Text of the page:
Controversial dancehall artiste, Tommy Lee Sparta, is giving Dominica 30 days to begin compensation negotiations or he will file a claim with the Caribbean Court of Justice (CCJ), the Jamaica Gleaner is reporting.
According to the newspaper the information was part of a letter submitted to Jamaican Foreign Affairs and Foreign Trade Minister, A.J. Nicholson by attorney-at-law Bert Samuels.
Tommy Lee was set to perform in Portsmouth in February 23 but upon his arrival in Dominica, was refused entry. He was subsequently arrested and the following day, deported.
Tommy Lee, along with Oralie Russell, Junior Fraser and Mario Wallace said they were denied entry into Dominica and placed in inhumane conditions before being forced to leave the island.
The government of Dominica said they were denied entry in the interest of public safety.
In their letter to Nicholson, the men said their removal from Dominica was breach of the Revised Treaty of Chaguaramas that governs CARICOM and that they received the kind of treatment because they were Jamaicans, according to The Gleaner.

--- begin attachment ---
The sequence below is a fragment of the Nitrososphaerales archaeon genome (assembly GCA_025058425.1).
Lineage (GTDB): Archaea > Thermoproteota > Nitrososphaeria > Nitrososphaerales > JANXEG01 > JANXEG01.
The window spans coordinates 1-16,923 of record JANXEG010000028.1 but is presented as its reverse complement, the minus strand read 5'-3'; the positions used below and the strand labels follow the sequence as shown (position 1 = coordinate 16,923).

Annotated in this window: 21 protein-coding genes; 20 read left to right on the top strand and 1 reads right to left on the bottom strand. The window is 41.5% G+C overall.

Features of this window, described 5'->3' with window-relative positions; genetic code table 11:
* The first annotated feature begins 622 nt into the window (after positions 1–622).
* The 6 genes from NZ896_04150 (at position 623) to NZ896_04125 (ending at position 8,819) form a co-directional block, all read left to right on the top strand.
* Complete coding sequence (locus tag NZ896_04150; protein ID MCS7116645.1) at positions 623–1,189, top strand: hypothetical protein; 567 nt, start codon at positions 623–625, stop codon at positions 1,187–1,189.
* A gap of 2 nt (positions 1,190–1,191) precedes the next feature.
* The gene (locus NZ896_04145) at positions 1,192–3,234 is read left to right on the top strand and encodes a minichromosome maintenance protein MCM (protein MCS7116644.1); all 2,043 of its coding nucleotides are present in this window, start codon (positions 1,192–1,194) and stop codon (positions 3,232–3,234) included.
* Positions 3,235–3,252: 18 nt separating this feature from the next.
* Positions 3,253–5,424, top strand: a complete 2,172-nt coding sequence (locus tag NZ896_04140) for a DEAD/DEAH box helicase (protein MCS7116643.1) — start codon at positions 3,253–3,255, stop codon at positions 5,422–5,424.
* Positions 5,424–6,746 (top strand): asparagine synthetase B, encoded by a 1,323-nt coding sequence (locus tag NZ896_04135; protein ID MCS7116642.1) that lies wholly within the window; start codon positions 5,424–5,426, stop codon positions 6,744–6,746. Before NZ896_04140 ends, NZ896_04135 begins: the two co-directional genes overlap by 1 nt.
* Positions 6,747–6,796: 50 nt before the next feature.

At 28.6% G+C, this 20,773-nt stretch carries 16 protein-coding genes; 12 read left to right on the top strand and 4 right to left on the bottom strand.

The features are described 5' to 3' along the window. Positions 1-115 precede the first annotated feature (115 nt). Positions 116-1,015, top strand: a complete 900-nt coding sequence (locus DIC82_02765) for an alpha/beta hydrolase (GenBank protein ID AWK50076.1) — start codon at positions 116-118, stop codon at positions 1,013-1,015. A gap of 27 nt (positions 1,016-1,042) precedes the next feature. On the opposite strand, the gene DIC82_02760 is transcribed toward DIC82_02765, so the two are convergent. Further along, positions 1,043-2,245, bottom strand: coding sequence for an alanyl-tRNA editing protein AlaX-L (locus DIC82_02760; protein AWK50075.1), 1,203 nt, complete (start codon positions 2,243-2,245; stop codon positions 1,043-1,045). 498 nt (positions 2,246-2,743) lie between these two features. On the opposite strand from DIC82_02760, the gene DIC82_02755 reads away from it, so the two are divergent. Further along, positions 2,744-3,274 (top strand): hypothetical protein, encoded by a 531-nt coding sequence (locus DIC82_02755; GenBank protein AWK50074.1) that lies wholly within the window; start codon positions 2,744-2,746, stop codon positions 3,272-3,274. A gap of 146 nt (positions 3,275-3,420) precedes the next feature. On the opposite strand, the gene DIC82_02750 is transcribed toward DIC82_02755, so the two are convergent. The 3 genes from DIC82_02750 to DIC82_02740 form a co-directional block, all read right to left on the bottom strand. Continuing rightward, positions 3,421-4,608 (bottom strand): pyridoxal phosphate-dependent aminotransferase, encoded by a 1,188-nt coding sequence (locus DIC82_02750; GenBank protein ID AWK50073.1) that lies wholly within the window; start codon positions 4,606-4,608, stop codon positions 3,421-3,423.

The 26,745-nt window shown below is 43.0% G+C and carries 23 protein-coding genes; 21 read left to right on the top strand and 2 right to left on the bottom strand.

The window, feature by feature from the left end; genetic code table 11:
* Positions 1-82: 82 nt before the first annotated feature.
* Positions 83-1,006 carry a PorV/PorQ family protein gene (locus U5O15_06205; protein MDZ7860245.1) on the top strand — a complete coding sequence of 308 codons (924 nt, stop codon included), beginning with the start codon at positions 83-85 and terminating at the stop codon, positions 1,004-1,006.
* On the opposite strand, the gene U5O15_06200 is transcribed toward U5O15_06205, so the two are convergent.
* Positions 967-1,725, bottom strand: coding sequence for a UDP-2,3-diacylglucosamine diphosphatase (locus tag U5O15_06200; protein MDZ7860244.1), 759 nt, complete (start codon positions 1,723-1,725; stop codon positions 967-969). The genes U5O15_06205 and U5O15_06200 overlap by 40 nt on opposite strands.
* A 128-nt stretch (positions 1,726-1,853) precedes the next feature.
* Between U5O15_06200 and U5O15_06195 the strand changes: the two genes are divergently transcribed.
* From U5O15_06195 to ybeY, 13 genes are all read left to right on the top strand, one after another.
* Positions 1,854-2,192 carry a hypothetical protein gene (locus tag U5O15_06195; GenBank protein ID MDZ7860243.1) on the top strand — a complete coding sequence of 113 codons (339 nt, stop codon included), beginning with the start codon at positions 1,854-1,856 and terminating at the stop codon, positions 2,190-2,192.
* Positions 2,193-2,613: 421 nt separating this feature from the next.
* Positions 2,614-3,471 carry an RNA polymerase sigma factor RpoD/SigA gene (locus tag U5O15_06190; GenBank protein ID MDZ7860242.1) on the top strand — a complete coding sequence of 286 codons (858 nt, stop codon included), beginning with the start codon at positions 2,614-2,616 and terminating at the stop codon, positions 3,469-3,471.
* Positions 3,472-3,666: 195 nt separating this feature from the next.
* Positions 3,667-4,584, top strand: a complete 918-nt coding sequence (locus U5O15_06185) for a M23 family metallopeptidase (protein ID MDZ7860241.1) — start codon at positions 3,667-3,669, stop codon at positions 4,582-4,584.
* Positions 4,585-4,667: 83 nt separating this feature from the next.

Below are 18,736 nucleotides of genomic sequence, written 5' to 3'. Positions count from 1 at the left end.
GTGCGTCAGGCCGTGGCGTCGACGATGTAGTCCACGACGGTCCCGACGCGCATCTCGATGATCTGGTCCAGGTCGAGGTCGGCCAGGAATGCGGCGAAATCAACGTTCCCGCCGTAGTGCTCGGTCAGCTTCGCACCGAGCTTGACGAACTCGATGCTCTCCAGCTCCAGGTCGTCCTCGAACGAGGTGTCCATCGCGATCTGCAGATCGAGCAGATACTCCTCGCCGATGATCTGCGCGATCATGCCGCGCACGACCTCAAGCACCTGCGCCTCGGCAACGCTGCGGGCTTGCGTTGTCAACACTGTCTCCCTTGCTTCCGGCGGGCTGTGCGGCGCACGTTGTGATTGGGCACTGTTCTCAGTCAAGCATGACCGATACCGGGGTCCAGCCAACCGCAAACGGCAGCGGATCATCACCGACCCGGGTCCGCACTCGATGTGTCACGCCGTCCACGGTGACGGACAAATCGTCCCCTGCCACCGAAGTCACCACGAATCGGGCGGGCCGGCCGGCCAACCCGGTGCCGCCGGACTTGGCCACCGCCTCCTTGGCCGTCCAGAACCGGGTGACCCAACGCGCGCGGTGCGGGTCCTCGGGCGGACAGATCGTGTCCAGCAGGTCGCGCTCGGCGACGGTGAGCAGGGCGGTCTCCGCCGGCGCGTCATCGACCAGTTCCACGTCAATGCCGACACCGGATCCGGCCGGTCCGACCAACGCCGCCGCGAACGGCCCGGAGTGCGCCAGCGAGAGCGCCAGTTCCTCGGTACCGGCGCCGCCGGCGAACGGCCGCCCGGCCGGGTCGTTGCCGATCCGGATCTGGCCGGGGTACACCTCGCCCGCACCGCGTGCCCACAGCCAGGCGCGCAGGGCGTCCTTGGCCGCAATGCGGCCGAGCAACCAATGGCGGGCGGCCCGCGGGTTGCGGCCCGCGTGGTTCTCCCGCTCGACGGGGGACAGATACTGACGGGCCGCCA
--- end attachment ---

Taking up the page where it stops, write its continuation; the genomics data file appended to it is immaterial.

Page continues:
They want the Jamaican government to raise the matter with with the Dominican government with the idea of seeking compensation.
Failure of the Dominican Government to start compensation negotiations within 30 days will result in a lawsuit being filed with the CCJ.
Tommy Lee’s performance in Dominica was harshly criticized by members of the religious fraternity who allege that his music promotes violence and satanism.
The Dominica Association of Evangelical Churches (DAEC) had called for a boycott of the concert.